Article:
When a rich industrialist decides to have the past of his young wife Paola (Lucia Bosè) investigated, the detective’s enquiries rekindles an old affair with her former lover Guido (Massimo Girotti). The opening images of Story of a Love Affair offers an interesting portrait of the filmmaker. Missing is the slow, observant approach that would become so familiar. He begins with a rapid fire dialogue and exposition of why Paola’s past is under scrutiny. This is a striking contrast to his fifth feature L’Avventura (1960), where we can begin to see the noticeable signs of his evolution. There is no mystery in Story of a Love Affair – all the sordid details are laid bare. In L’Avventura however, the fate of the woman who has mysteriously disappeared is left unexplained.
With Antonioni, mystery and ambiguity are not necessarily the focal point of evolution. While Paola and Guido are expressive and open, the characters in his later films are silently expressive. He begins to insist that his audience have a more proactive role in reading the characters emotions, and projecting their own thoughts and feelings. Story of a Love Affair contrasts to his later works, and frames Antonioni’s journey as one from extroversion to introversion.
We witness an emerging respect for and reluctance to intrude upon the space of his characters. He chooses to observe or follow, and to not frame them as objects. This compliments the introverted expression and desire to have his audience project. There are signs in Story of a Love Affair that looks ahead to his observational and non-intrusive approach – a lack of reliance on the edit within a scene and longer takes that slow the pace of the film down.
Amidst the fast paced dialogue of the early scenes, when the detective visits Matilde (Vittoria Mondello), a former friend of Paola’s, Antonioni interrupts this tempo by locking the camera. The action revolves around it, the camera only zooming in to pick out an action, and only cuts when it’s a necessity. Story of a Love Affair contradicts Antonioni’s belief that, “A film that can be described in words is not really a film.” There is a clear narrative series of events as past and present collide with fatal consequences. The French writer Pierre Leprohon noted in his book, The Italian Cinema (1965) that The Postman Always Rings Twice (Garnett, 1946) was an inspiration on Antonioni’s film.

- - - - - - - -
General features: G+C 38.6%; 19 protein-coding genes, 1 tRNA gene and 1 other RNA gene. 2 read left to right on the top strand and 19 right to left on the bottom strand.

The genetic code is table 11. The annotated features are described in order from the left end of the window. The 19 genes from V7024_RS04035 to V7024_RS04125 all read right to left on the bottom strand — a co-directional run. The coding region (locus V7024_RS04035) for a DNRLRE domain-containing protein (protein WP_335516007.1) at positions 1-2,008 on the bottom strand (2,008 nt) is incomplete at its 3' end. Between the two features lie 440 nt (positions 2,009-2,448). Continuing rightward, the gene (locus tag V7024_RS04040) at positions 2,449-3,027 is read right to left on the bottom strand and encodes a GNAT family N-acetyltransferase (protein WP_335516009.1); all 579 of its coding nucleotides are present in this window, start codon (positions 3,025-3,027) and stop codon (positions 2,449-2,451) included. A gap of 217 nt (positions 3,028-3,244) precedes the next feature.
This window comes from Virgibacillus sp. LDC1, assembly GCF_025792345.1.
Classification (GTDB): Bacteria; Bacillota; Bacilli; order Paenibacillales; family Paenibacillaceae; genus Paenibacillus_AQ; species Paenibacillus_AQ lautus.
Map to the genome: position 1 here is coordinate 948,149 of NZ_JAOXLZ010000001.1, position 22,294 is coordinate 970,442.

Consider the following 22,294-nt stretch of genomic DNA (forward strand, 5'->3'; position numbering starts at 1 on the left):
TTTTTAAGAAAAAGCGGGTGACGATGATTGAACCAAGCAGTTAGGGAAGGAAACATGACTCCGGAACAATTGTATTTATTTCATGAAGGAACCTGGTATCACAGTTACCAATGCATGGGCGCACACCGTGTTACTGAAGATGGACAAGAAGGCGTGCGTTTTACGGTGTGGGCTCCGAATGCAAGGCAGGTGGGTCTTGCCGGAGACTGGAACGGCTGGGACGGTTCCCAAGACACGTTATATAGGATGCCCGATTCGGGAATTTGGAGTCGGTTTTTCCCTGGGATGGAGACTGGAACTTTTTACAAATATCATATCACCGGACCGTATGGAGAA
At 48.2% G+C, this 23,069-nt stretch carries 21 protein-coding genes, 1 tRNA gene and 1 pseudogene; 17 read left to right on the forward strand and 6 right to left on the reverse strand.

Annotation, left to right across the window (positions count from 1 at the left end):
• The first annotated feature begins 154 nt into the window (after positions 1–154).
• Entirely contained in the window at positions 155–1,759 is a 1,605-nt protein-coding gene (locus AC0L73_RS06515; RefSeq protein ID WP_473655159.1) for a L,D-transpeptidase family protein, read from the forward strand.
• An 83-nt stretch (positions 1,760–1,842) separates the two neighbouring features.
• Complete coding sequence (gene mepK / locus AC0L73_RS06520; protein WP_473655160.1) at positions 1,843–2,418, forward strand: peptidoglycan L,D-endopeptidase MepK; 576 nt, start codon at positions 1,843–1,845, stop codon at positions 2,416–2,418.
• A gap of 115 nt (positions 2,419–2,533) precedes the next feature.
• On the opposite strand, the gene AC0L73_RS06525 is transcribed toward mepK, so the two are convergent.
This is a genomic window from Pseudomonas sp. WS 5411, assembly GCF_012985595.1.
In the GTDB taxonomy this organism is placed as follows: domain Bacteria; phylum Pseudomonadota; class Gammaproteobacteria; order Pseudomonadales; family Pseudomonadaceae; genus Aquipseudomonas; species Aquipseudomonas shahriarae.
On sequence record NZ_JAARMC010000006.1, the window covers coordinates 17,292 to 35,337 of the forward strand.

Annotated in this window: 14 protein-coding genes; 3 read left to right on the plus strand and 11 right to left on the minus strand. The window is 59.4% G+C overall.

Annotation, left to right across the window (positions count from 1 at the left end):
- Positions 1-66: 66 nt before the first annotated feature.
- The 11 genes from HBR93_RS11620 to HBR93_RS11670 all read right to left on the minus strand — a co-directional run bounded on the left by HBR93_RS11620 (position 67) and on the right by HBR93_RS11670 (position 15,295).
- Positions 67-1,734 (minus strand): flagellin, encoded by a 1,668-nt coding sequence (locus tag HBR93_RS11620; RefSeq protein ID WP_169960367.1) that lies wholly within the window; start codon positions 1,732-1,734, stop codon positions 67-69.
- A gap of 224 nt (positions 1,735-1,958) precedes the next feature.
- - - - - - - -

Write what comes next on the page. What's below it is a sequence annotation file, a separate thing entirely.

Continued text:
The dramatic arc of Lana Turner and John Garfield’s illicit love affair was preceded a few years earlier, when insurance agent Fred MacMurray fell for Barbara Stanwyck’s feminine wiles, in Billy Wilder’s Double Indemnity (1944). Antonioni’s film however is not an act of imitation, instead he changes the narrative that revolves around the premise of two lovers conspiring to murder a husband. Nor is it an act of borrowing from American noir, because the premise is one that pre-dates cinema, used by literary writers such as Émile Zola for his 1867 novel Thérèse Raquin.
Antonioni’s film belongs to a period of notable collaboration between American and European cinema. French director Jean Pierre-Melville drew inspiration from classic American gangster films of the 1930s and 1940s, and American crime films were an obvious influence on François Truffaut’s Shoot the Pianist (1960). Like his French counterparts, Antonioni created a film that had a European sense of feeling, but with an American connection. This feels a bygone era now, an innovative period of filmmaking that presented cinema as a collective unconscious of shared dreams, yet with the capacity for the filmmaker’s individual vision.
We should never underestimate the poetics of the artist nor their tendency to contradict themselves. We can question the truthfulness behind their words and whether they themselves believe them to be true. Our human instincts make us good at lying to ourselves, or saying or doing for the purposes of dramatic effect. Or we feed the reality as we like to imagine it, a stage upon which we find ourselves.
Artists or creative types have a heightened self-awareness, which sharpens the inclinations towards dramatic ideological statements. But such statements can also be the voice of the ambitious dreamer, who wants to propel the art form to greater heights. That we can describe Story of a Love Affair in words does not make it any less of a film. While Antonioni’s debut feature does not honour his words, it occupies an interesting place in his cinematic evolution, a critically important work. It is without question an example of a first great work of a master filmmaker.
Story of a Love Affair is out now on Blu-ray, on digital and on demand